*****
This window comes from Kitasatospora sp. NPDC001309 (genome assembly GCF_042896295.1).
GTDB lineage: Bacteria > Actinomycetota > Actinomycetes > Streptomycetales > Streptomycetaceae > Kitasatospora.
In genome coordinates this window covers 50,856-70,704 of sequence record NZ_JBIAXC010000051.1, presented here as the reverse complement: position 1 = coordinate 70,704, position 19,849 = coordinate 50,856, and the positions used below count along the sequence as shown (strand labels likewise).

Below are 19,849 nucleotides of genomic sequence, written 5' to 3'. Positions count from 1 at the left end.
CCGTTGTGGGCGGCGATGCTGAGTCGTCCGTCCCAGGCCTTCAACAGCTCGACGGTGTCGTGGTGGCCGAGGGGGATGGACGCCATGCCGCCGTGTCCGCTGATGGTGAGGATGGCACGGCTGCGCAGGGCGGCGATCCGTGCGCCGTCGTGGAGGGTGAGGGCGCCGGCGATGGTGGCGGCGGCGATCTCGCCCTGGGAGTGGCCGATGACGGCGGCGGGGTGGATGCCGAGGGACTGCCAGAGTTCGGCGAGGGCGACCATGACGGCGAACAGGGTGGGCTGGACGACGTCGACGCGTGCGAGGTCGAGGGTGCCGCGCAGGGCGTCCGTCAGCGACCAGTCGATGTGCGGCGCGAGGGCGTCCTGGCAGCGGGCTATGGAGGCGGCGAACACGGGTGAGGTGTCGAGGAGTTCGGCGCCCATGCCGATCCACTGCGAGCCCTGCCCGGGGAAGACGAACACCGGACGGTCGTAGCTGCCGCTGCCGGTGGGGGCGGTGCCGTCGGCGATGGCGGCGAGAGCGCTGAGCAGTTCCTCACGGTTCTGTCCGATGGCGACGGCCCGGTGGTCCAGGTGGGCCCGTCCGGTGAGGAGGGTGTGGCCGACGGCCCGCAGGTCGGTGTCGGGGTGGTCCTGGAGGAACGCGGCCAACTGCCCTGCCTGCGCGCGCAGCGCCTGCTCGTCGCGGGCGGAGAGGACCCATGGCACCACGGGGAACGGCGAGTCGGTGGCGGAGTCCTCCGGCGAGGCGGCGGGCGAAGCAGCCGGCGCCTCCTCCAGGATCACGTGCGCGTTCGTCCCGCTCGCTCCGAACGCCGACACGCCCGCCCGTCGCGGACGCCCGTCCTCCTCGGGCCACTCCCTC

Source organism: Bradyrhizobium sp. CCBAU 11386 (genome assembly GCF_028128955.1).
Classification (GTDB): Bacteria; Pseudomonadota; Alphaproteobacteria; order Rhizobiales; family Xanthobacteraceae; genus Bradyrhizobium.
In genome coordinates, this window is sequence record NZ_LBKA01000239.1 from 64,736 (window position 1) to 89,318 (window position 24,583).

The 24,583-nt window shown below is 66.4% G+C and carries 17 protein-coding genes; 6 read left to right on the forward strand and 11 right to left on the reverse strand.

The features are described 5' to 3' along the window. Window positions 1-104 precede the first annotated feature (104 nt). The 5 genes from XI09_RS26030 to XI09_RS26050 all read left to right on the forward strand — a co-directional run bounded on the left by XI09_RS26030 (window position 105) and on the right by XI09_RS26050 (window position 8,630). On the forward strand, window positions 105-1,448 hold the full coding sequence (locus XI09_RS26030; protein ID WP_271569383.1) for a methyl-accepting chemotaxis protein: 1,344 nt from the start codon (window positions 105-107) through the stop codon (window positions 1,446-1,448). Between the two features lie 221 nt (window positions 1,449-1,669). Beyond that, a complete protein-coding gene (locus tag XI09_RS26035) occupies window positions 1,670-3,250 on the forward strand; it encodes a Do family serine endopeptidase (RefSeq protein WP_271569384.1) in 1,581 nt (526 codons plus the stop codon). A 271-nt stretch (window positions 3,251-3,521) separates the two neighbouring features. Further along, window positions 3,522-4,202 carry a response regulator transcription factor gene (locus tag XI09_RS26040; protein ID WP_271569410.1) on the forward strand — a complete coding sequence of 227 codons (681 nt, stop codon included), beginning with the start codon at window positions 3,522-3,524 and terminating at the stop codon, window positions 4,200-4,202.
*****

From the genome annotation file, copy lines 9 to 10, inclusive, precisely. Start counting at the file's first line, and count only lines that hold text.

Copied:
The 24,583-nt window shown below is 66.4% G+C and carries 17 protein-coding genes; 6 read left to right on the forward strand and 11 right to left on the reverse strand.

The features are described 5' to 3' along the window. Window positions 1-104 precede the first annotated feature (104 nt). The 5 genes from XI09_RS26030 to XI09_RS26050 all read left to right on the forward strand — a co-directional run bounded on the left by XI09_RS26030 (window position 105) and on the right by XI09_RS26050 (window position 8,630). On the forward strand, window positions 105-1,448 hold the full coding sequence (locus XI09_RS26030; protein ID WP_271569383.1) for a methyl-accepting chemotaxis protein: 1,344 nt from the start codon (window positions 105-107) through the stop codon (window positions 1,446-1,448). Between the two features lie 221 nt (window positions 1,449-1,669). Beyond that, a complete protein-coding gene (locus tag XI09_RS26035) occupies window positions 1,670-3,250 on the forward strand; it encodes a Do family serine endopeptidase (RefSeq protein WP_271569384.1) in 1,581 nt (526 codons plus the stop codon). A 271-nt stretch (window positions 3,251-3,521) separates the two neighbouring features. Further along, window positions 3,522-4,202 carry a response regulator transcription factor gene (locus tag XI09_RS26040; protein ID WP_271569410.1) on the forward strand — a complete coding sequence of 227 codons (681 nt, stop codon included), beginning with the start codon at window positions 3,522-3,524 and terminating at the stop codon, window positions 4,200-4,202.